Posts from September 2010

Outsourcing vs Offshoring

A lot of the discussion about last week’s MBA Mondays post on Outsourcing was about the differences between outsourcing locally and outsourcing outside your home country. A popular term for the latter approach is offshoring.

The advent of modern electronic communications has allowed companies to efficiently source and manage labor all around the globe. This is one of the megatrends, if not the megatrend, of the current economic period we are living in.

But just because you can use labor halfway around the world doesn’t mean you should. This post is about the pros and cons of offshoring from my perspective.

On the plus side, offshoring often offers considerable cost savings. Labor costs in emerging markets are often a fraction of the labor costs in the developed world. And you can often tap into highly educated and skilled labor pools. We have companies in our portfolio that have built world class engineering teams in places like Belarus, Solvenia, and India. These teams cost less and often produce amazing work. AVC community member Ken Berger has been involved in building a strong team of ruby engineers in Vietnam. I have no doubt that team can do excellent work at a fraction of the cost of a team of ruby engineers in San Francisco or New York.

On the negative side, there are significant communication and management issues that arise when you have a team working half way around the world for you. Yes, you can Skype, IRC, Twitter, and IM all day long with your remote team. But often they want to be asleep when you want to be awake. Israeli tech teams are well known for their participation in critical product/tech meetings with their US counterparts in the wee hours of the morning. They might be in the meetings, but you have to wonder if they are at their best.

But as problematic as the communications issues are, the management issues are even harder. You can outsource the management issues by hiring a firm to do your work for you. I am not a big fan of that approach, particularly for startups. As I outlined in my post last week, I believe startups need to directly employ the people doing the most critical tasks. And for a startup, that includes things that are commonly offshored like software engineering and customer support. And even if you outsource the management to an offshore firm, you will have to manage that firm. And managing vendors is often harder than managing employees.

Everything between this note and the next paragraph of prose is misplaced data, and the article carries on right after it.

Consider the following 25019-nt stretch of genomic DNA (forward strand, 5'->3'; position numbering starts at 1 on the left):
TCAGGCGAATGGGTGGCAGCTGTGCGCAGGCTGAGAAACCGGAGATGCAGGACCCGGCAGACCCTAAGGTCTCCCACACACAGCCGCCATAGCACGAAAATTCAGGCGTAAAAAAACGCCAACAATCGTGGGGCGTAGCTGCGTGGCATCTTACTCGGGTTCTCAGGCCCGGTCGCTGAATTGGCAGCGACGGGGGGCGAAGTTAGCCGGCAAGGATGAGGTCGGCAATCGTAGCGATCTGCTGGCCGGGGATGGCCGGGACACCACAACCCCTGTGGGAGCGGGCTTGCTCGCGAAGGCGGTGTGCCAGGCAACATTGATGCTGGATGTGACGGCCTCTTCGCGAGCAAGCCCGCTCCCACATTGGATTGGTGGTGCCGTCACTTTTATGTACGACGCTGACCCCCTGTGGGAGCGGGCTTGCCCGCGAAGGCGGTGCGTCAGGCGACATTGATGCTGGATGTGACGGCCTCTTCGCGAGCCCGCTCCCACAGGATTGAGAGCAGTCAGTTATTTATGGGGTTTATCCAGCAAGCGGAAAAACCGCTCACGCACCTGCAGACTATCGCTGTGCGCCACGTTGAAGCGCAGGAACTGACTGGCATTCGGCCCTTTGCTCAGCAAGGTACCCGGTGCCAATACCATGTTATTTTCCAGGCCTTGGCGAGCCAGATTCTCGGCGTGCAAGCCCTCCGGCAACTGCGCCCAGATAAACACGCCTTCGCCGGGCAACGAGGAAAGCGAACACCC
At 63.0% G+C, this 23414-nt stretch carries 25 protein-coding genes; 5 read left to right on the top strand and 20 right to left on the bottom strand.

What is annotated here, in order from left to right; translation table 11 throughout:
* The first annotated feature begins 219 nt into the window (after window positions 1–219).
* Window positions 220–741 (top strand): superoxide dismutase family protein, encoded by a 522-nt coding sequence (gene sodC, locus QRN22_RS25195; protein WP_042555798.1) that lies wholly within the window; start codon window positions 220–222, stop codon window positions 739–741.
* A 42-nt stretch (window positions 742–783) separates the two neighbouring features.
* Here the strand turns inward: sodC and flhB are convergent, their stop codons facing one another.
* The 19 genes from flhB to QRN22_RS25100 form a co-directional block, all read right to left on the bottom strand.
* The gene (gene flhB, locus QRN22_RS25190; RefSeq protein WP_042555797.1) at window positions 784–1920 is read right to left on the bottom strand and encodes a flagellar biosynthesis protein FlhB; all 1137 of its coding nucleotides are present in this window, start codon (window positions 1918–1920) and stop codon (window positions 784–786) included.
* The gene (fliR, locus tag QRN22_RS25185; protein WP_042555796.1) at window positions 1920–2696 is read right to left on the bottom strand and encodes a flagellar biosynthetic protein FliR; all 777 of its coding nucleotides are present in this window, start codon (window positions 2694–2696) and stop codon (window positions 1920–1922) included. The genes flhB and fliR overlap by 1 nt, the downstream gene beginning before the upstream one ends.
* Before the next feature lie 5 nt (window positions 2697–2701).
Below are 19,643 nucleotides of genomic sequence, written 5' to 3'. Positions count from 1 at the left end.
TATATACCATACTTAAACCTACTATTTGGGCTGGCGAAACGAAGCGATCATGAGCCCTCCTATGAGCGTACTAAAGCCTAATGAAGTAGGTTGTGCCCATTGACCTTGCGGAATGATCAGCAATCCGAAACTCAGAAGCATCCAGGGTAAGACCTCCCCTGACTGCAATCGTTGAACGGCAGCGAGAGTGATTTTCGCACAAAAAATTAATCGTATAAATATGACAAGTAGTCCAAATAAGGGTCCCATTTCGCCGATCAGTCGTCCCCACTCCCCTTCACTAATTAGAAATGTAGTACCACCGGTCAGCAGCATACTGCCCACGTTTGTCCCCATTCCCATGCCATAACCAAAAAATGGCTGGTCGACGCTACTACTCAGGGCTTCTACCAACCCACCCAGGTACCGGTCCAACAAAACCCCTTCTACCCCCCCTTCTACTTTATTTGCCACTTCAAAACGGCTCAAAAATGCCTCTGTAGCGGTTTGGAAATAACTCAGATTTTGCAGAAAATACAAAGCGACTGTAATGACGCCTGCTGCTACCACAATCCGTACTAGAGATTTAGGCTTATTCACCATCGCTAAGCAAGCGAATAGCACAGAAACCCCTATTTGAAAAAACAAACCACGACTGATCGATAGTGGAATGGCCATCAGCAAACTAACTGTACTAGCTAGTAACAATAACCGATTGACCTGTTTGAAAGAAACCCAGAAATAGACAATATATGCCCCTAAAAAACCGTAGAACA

I have observed that hiring a local manager for a remote team is often the hardest thing to do. And you need a strong manager in place in your remote location if you are going to be successful. A weak manager of a remote team is almost always a disaster for your company. It causes delays and management messes that you will have to clean up.

The most reliable technique I have observed is to ask a trusted and experienced team member to go overseas and launch/manage the remote team. That is a big ask and often is not possible. But if you can make that work, it has the highest probability of success.

The companies in our portfolio that have done the best job with teams located in other parts of the world have had founders who came from those places or founders who spent significant time in those locations. They are able to source high quality talent and manage them, sometimes even remotely due to their familiarity with the people, place, and culture.

Speaking of culture, you can’t overemphasize what a big deal it is having multiple cultures in your company. Some cultures take it easy in the summer and work hard in the winter. Some cultures have different approaches to gender in the workplace. Some cultures value respect more than money. Some cultures value money more than respect. Multiple cultures can often create tensions between offices and teams. Managing all of this is hard and I have not seen many do it exceptionally well. But I have also observed that as this kind of organization structure gets more common, entrepreneurs and managers are getting better at handling cultural complexity.